In the aftermath of California's attempt to make legal the denial of people's rights ...

I offer this observation made by Herman Melville in his magnum opus, Moby Dick -- the fictionalized re-telling of the story of the sinking of the Nantucket whaling ship Essex,* attacked and destroyed by a sperm whale off the west coast of South America, the survivors following the "Custom of the Sea"** and eating their shipmates' dead bodies, drawing lots to determine who would next be killed for food. Very few people realize the fact that Melville had a fine sense of humor, although it gets lost among the detailed descriptions of killing and rendering the great whales. It's much more evident in his novel The Confidence Man: His Masquerade, the main character being usually interpreted as Melville's view of The Creator (the book takes place on April 1, 1857 and was Melville's tenth and last book, abandoning writing for lecturing).

"As Queequeg's Ramadan, or Fasting and Humiliation, was to continue all day, I did not choose to disturb him till towards night-fall; for I cherish the greatest respect towards everybody's religious obligations, never mind how comical, and could not find it in my heart to undervalue even a congregation of ants worshipping a toad-stool; or those other creatures in certain parts of our earth, who with a degree of footmanism quite unprecedented in other planets, bow down before the torso of a deceased landed proprietor merely on account of the inordinate possessions yet owned and rented in his name.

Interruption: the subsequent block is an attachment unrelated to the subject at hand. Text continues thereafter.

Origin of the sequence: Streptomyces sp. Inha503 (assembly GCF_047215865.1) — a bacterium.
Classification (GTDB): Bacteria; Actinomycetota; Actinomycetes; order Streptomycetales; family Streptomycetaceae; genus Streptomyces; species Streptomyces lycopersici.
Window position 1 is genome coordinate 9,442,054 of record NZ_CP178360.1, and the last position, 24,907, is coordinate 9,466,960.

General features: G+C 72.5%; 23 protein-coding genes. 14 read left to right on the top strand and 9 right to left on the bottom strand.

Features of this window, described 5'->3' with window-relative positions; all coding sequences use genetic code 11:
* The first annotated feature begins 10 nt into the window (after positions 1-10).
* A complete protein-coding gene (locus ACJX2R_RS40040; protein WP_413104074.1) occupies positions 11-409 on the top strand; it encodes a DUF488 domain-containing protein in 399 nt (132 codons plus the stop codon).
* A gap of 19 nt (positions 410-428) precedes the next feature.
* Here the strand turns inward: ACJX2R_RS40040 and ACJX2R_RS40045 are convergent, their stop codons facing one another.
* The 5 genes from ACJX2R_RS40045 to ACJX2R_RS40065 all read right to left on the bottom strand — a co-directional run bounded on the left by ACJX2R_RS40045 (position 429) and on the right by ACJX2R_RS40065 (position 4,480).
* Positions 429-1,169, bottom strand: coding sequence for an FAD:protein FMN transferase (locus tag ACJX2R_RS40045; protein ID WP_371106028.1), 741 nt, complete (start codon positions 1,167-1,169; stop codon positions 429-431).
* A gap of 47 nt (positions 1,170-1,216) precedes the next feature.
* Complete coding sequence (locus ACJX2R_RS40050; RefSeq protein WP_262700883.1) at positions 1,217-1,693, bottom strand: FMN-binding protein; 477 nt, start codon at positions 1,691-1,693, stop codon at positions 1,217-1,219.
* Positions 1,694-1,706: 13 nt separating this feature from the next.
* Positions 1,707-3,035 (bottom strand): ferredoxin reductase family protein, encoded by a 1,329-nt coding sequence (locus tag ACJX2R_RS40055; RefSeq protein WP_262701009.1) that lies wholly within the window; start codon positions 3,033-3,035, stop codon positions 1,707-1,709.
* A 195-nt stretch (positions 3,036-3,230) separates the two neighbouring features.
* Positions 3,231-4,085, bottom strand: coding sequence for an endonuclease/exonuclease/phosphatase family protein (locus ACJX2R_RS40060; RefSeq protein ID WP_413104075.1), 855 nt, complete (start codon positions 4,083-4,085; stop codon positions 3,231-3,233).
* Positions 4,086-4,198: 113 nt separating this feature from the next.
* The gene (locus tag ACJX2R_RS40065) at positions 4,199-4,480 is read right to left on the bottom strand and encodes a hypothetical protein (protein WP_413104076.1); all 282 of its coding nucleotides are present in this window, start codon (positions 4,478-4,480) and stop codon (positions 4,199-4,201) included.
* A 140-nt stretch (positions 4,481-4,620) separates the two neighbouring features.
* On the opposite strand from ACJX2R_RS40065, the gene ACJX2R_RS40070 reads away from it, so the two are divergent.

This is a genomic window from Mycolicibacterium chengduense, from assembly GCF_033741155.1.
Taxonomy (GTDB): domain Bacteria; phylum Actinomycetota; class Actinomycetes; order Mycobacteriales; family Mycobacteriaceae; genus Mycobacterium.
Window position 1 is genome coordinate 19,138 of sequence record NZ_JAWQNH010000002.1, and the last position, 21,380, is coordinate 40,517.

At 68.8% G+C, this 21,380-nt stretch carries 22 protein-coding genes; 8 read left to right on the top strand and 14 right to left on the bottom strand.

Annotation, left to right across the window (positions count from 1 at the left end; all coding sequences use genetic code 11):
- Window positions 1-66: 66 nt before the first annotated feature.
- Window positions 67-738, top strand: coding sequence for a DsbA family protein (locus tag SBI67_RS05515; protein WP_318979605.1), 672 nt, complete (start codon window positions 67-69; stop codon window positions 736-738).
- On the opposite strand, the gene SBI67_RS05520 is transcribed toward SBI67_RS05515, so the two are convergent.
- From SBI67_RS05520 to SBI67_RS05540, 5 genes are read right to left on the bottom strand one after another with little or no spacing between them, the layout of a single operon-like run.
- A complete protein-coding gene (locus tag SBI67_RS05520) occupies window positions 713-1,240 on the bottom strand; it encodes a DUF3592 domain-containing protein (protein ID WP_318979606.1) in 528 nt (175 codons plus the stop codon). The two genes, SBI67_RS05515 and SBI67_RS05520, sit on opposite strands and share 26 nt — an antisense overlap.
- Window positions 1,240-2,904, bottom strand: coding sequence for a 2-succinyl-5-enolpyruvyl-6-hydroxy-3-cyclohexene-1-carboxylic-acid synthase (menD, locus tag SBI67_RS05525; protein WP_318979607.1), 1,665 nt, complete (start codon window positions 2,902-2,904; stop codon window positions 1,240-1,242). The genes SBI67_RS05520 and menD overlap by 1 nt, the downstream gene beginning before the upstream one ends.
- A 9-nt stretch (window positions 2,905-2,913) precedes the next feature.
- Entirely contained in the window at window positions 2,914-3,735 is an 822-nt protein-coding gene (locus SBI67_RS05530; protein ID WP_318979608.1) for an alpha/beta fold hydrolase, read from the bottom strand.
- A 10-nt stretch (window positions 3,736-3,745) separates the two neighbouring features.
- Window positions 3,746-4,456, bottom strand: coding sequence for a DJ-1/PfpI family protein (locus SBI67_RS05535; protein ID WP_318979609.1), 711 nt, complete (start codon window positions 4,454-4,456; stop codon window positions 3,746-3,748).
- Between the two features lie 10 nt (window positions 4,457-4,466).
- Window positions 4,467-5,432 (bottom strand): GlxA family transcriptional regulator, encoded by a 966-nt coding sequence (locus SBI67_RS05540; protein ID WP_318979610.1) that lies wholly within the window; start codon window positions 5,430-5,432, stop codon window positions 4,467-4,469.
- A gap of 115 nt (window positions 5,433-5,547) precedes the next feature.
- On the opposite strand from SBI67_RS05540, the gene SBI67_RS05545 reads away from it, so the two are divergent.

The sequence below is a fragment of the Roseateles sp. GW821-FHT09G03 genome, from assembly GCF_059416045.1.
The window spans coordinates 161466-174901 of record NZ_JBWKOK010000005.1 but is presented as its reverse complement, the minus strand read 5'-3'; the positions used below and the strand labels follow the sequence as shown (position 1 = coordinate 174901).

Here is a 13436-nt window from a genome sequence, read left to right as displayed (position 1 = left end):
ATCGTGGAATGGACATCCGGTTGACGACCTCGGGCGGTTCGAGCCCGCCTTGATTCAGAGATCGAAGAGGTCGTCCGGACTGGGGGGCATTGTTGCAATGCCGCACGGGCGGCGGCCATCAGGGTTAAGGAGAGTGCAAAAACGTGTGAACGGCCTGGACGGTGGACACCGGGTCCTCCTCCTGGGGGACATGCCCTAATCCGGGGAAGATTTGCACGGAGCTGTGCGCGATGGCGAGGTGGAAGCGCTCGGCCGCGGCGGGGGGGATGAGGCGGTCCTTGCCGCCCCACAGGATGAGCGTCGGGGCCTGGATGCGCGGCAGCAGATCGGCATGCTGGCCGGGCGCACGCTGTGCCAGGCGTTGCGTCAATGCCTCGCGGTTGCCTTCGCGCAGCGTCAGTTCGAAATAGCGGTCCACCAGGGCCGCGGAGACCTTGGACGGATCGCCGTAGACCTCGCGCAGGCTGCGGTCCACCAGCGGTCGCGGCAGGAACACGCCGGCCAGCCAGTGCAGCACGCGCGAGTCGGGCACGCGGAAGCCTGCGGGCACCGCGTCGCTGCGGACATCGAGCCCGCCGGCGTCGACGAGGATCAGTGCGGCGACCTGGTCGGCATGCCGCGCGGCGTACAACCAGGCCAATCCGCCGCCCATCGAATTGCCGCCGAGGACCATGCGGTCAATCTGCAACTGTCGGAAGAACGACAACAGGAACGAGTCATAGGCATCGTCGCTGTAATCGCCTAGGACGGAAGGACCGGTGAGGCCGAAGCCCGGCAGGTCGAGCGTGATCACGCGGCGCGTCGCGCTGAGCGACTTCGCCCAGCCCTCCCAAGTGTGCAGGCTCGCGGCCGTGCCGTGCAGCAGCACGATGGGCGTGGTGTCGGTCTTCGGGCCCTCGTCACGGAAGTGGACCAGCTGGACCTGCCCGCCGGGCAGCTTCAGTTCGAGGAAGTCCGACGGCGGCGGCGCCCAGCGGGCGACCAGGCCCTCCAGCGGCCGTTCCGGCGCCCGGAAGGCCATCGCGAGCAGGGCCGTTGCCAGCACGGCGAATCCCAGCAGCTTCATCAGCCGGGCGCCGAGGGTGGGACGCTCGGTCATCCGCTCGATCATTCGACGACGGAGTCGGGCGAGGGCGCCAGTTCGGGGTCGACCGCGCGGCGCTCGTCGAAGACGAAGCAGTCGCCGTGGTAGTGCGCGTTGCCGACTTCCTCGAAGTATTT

"I say, we good Presbyterian Christians should be charitable in these things, and not fancy ourselves so vastly superior to other mortals, pagans and what not, because of their half-crazy conceits on these subjects. There was Queequeg, now, certainly entertaining the most absurd notions about Yojo and his Ramadan;- but what of that? Queequeg thought he knew what he was about, I suppose; he seemed to be content; and there let him rest. All our arguing with him would not avail; let him be, I say: and Heaven have mercy on us all- Presbyterians and Pagans alike- for we are all somehow dreadfully cracked about the head, and sadly need mending."


* The original tale was told in a book titled Narrative of the Most Extraordinary and Distressing Shipwreck of the Whale-Ship Essex written by the surviving first mate, Owen Chase. It was out of print for many years, but reprinted as Shipwreck of the Whaleship Essex.

A more modern (i.e., readable) version was written by contemporary historical author, Nathaniel Philbrick, under the title In the Heart of the Sea: The Tragedy of the Whaleship Essex. In addition to being told in contemporary language, Mr. Philbrick has been able to put the event into historical context.


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